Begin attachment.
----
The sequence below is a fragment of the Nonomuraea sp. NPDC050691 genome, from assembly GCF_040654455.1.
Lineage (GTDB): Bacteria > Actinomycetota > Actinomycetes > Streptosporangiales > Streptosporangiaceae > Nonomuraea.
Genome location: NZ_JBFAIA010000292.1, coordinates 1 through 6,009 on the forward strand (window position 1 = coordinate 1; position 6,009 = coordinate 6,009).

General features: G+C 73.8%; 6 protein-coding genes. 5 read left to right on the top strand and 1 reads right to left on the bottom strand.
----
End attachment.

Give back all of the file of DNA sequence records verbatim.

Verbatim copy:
The sequence below is a fragment of the Nonomuraea sp. NPDC050691 genome, from assembly GCF_040654455.1.
Lineage (GTDB): Bacteria > Actinomycetota > Actinomycetes > Streptosporangiales > Streptosporangiaceae > Nonomuraea.
Genome location: NZ_JBFAIA010000292.1, coordinates 1 through 6,009 on the forward strand (window position 1 = coordinate 1; position 6,009 = coordinate 6,009).

General features: G+C 73.8%; 6 protein-coding genes. 5 read left to right on the top strand and 1 reads right to left on the bottom strand.